Selecting a Cover Designer for Your Book

Having decided to put my book on the self-published route, I realized that I had more work to do. Before I could hand the manuscript over to my ace editor, I needed to have the cover set up and an ISBN (International Standard Book Number) set up for it. Today I’ll be talking about the designer-selecting process, which turned out to be a lot more involved than I expected.

You Just Google for an Artist, Right?

I started out by reaching out to my friends who had self-published novels already. What I quickly discovered is that artists, like writers, specialize. Some focus on designing covers for romance novels; others, science fiction, mystery, whatever. The primary lesson learned there is that the artists my novel-writing friends worked with wouldn’t work with me because they did not handle nonfiction titles.

Impatient soul that I am, I figured I’d just open up my favorite search engine (Startpage.com, not Google, by the way), and start looking for the magic keywords:

book
cover
designer
nonfiction

Then just look for the top five choices the come up. Simple, right? Not quite.

My buddy Betty forwarded a couple articles from writer sites that listed guidelines and potential artists/graphic designers (I’ll use them interchangeably here, so bear with me). I found this particular article from The Creative Penn particularly useful, as it provided a long list of links to practicing book cover designers. Then I spent an hour or two looking at the portfolios of artists who designed nonfiction book covers.

I’d love to tell you that I was logical and “scientific” in my approach; but honestly, aside from developing a spreadsheet to track artists of interest, my primary criteria were:

  • Does the designer’s aesthetic sense match the tone I’m trying to capture for my book?
  • Did their work make me say, “Wow” or “Cool?”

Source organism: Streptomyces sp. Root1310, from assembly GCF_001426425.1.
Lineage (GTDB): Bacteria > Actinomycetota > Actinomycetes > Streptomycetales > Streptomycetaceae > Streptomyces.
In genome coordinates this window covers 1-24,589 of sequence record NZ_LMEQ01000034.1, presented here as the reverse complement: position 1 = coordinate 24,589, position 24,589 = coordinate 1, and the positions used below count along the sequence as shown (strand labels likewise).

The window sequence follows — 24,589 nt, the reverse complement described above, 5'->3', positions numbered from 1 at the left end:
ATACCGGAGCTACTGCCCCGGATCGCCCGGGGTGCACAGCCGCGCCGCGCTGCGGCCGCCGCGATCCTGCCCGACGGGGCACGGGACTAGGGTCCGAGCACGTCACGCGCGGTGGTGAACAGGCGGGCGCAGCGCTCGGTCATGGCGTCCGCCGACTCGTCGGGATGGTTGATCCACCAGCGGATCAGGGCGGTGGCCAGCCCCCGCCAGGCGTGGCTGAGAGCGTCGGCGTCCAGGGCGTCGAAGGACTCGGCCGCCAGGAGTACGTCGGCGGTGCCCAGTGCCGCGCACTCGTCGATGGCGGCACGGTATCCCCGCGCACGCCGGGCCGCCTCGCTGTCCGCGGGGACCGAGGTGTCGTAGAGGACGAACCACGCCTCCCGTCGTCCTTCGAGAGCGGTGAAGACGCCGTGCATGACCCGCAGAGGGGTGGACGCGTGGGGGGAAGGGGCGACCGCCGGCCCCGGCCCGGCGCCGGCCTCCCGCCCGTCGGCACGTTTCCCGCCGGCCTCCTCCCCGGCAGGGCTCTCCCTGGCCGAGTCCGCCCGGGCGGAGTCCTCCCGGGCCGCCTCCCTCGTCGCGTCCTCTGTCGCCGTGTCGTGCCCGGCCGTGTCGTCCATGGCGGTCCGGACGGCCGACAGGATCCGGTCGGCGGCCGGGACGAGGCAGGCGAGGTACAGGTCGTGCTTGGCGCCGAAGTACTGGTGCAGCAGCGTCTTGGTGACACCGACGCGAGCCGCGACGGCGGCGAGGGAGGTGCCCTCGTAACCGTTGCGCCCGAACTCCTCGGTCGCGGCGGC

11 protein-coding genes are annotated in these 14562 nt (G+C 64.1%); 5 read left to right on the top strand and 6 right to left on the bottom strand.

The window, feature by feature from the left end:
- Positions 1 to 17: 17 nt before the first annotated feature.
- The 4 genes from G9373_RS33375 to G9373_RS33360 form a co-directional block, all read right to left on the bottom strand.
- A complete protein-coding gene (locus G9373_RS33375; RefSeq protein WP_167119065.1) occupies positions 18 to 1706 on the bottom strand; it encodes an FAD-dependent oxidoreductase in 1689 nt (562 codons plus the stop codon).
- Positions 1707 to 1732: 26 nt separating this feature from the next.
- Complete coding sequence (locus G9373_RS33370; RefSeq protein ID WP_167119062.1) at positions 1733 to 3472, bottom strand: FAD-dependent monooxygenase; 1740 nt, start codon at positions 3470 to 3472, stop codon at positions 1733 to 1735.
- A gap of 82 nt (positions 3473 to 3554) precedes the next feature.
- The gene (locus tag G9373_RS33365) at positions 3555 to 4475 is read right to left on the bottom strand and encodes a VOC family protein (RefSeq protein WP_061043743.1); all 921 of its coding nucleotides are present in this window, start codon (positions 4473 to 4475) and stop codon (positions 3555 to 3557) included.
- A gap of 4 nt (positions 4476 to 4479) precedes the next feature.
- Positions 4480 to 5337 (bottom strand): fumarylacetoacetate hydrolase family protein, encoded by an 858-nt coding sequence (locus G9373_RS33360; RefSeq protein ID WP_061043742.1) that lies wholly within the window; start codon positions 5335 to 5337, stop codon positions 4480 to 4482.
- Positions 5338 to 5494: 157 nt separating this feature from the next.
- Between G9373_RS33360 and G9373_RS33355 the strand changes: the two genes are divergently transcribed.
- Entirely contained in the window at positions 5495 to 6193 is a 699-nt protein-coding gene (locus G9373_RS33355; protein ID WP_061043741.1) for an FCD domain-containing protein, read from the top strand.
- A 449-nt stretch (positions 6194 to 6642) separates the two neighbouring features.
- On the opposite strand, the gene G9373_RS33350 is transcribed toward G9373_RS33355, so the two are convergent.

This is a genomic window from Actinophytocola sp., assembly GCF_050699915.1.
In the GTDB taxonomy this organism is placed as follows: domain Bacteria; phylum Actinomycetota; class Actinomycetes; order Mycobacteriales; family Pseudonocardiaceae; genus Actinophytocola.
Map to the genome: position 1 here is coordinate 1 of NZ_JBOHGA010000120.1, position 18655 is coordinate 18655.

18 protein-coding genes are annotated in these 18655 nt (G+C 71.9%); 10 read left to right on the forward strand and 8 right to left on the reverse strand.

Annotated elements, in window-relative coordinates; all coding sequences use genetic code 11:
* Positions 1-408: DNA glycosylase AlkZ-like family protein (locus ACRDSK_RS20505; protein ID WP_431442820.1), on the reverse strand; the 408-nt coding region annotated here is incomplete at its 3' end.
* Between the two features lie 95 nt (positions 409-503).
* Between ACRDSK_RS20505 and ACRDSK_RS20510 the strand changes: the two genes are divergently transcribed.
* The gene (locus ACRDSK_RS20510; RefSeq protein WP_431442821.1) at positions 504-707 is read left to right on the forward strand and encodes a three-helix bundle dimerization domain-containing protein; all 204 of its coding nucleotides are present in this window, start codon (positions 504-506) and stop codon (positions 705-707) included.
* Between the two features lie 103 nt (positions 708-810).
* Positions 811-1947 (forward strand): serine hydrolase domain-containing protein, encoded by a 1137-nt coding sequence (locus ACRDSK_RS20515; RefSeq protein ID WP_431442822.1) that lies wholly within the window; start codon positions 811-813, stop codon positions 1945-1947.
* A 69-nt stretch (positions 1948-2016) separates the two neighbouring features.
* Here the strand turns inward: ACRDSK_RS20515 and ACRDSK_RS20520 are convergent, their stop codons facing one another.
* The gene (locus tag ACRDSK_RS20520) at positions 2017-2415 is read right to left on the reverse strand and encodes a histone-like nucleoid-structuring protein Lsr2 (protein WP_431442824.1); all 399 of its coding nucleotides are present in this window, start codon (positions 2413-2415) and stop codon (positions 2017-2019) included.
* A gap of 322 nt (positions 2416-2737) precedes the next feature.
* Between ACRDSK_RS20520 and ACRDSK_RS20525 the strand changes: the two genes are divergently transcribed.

• Was the artist’s approach distinctive somehow?

Out of the couple-dozen artists I reviewed, I narrowed my choices down to four or five, then reached out to three of them. One design firm didn’t respond, a second was not taking clients. That brought me to–oddly enough–my first choice, and he was available. I’ll share more as my process goes forward, but I put a deposit down and look forward to seeing his results.

Communicating with the Artist

Taking a cue from my designer friends, I shared as many ideas for the cover art as I thought were manageable, hoping to convey what I was hoping to accomplish with the cover art:

Things you could include/try:
  • Comic-book-style title font, subtitle in one of those “pow” graphics
  • Caped superheroes (different sexes, ethnicities, etc.) with laptops or pens wearing hard hats, spacesuits, skirts, suits, Hawaiian shirts (my typical work gear)–putting papers, thoughts, or words in order
  • A pen wearing a cape?
  • “Glowing” writer (male or female) at a meeting table–maybe having a “Pow” (think Batman) on their laptop with the same “Pow” appearing on a presentation screen and the other people at the table looking amazed–wow, jaws dropping, that sort of thing
  • Whatever comes to your mind that I haven’t thought of yet. The primary thing is that I want the capture is the idea that writers can and do make a difference in the workplace.
Things I’d prefer you leave out:
  • typewriter (looks old)
  • pink, orange, or brown colors (not a fan)

Where it goes from here, nobody but the artist knows, but it’s been fun putting my tech-writing brain to work for one of my own projects, not just someone else’s. More on this as I get it.

 

 

About Bart Leahy

Freelance Technical Writer, Science Cheerleader Event & Membership Director, and an all-around nice guy. Here to help.
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